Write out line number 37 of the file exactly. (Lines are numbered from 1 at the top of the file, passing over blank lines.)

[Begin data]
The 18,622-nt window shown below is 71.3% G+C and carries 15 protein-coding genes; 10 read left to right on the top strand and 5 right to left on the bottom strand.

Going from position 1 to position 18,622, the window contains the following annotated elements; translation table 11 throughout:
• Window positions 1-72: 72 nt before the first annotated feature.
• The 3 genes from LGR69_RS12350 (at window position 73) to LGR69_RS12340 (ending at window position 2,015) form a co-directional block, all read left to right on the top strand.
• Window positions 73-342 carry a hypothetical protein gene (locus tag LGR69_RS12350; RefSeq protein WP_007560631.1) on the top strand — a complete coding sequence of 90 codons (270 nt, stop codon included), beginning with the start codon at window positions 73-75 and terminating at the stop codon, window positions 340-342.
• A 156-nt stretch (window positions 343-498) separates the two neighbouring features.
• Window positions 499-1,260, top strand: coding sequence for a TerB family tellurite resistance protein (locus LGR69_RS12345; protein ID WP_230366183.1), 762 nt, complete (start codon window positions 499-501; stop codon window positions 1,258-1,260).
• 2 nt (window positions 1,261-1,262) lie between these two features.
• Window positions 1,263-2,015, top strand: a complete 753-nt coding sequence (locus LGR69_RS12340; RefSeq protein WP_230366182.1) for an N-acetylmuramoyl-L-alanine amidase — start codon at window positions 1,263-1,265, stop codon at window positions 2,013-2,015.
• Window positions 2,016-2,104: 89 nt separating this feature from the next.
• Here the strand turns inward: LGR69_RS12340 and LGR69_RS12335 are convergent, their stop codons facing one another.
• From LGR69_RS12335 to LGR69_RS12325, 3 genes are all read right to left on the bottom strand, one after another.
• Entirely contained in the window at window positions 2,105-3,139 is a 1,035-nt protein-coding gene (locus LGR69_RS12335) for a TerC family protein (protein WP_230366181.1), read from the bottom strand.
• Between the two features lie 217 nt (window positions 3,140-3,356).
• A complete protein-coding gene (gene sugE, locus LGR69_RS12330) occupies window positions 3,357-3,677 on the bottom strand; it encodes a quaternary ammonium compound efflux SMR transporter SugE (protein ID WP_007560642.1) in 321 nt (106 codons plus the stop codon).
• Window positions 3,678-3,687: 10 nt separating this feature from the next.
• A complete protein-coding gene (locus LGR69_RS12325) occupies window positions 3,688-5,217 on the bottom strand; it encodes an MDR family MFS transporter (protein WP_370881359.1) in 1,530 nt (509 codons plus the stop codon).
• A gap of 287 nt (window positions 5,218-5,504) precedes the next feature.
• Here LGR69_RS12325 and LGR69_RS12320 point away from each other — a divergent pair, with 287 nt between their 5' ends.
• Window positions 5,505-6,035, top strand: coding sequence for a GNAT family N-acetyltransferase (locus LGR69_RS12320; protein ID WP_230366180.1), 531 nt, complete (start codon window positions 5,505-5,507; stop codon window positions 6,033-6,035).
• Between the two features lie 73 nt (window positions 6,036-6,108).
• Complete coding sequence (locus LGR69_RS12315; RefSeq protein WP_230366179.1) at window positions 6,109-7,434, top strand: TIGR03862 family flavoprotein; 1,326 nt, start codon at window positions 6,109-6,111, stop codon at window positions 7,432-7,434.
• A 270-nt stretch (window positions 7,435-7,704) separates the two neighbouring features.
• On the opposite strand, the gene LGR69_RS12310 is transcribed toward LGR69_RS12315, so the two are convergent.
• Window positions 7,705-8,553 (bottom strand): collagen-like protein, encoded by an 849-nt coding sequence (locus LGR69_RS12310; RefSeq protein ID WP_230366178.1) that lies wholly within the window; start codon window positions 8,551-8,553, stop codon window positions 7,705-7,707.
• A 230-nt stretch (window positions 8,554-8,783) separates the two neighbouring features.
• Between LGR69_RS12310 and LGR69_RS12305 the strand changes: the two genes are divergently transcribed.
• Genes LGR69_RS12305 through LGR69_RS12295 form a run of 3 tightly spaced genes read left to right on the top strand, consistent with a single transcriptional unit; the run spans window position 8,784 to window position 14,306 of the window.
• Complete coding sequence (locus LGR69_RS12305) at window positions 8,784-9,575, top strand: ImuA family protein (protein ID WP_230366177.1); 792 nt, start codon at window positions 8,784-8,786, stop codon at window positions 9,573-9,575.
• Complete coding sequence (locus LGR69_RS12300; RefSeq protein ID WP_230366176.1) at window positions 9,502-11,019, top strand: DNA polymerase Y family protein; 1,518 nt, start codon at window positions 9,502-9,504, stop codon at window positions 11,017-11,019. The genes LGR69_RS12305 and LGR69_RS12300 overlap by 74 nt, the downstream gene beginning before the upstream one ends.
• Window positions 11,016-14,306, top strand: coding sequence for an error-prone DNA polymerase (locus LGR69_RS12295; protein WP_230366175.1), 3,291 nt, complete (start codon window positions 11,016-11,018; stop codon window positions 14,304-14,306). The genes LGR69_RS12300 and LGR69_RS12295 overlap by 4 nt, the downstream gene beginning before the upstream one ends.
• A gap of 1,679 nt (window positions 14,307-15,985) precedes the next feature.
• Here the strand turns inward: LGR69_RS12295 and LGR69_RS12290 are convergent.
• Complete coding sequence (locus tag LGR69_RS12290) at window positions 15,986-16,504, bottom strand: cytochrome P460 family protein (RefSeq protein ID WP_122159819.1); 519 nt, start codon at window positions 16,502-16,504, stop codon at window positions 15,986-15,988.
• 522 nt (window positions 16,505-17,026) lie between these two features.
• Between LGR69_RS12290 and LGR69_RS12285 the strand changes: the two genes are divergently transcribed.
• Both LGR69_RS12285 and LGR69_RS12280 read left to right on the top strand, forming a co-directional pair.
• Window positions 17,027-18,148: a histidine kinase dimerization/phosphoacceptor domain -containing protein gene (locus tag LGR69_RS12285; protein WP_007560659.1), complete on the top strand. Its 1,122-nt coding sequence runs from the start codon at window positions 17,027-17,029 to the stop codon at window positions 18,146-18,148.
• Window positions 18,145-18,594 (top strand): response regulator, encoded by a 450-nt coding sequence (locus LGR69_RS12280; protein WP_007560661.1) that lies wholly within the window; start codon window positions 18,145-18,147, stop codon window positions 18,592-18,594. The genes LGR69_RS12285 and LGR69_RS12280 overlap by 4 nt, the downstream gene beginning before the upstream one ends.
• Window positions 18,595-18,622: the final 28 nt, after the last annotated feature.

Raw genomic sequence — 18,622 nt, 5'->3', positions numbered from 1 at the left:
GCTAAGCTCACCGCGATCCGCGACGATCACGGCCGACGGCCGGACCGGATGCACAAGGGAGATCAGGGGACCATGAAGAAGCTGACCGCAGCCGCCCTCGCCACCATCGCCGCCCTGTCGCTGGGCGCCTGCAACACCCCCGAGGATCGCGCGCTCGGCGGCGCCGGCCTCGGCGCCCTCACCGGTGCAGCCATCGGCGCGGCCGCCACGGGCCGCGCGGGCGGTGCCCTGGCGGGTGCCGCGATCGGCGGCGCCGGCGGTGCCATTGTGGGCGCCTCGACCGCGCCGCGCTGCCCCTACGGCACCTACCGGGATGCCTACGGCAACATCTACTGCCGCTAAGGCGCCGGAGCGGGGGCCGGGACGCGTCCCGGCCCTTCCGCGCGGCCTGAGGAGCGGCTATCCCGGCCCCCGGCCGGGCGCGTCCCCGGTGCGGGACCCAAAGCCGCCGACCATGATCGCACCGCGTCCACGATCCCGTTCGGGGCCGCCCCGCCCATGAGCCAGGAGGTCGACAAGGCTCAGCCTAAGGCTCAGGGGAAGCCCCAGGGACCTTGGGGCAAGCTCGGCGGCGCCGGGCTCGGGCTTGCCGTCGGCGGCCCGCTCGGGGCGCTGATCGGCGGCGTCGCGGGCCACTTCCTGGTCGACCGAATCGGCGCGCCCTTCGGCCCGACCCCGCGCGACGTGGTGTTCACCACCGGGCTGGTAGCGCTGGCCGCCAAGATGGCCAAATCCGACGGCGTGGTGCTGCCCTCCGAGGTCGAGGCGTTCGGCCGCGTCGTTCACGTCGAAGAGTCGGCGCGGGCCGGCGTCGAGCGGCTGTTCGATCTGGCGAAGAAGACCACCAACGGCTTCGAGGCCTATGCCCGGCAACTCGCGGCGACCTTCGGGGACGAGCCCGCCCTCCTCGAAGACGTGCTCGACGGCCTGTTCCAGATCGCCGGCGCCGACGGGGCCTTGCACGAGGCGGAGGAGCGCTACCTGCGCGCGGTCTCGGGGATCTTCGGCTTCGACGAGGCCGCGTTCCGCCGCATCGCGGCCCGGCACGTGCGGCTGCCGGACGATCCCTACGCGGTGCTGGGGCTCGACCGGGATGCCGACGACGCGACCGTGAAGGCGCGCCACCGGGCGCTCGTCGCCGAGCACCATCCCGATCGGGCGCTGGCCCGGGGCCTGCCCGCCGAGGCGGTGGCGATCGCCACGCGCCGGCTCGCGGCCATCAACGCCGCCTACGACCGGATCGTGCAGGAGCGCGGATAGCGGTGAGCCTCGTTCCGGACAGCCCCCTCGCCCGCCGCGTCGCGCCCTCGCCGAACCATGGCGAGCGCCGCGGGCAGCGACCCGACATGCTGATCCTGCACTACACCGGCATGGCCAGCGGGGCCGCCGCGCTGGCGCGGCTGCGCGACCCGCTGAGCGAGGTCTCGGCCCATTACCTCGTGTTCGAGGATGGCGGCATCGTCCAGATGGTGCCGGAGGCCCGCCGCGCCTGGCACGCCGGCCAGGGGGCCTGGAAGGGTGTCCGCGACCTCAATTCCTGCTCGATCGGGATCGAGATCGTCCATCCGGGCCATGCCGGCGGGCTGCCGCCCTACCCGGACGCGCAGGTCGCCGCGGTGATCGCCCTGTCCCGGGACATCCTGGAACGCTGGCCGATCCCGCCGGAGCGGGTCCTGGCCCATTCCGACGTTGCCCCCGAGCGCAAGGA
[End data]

• Both LGR69_RS12285 and LGR69_RS12280 read left to right on the top strand, forming a co-directional pair.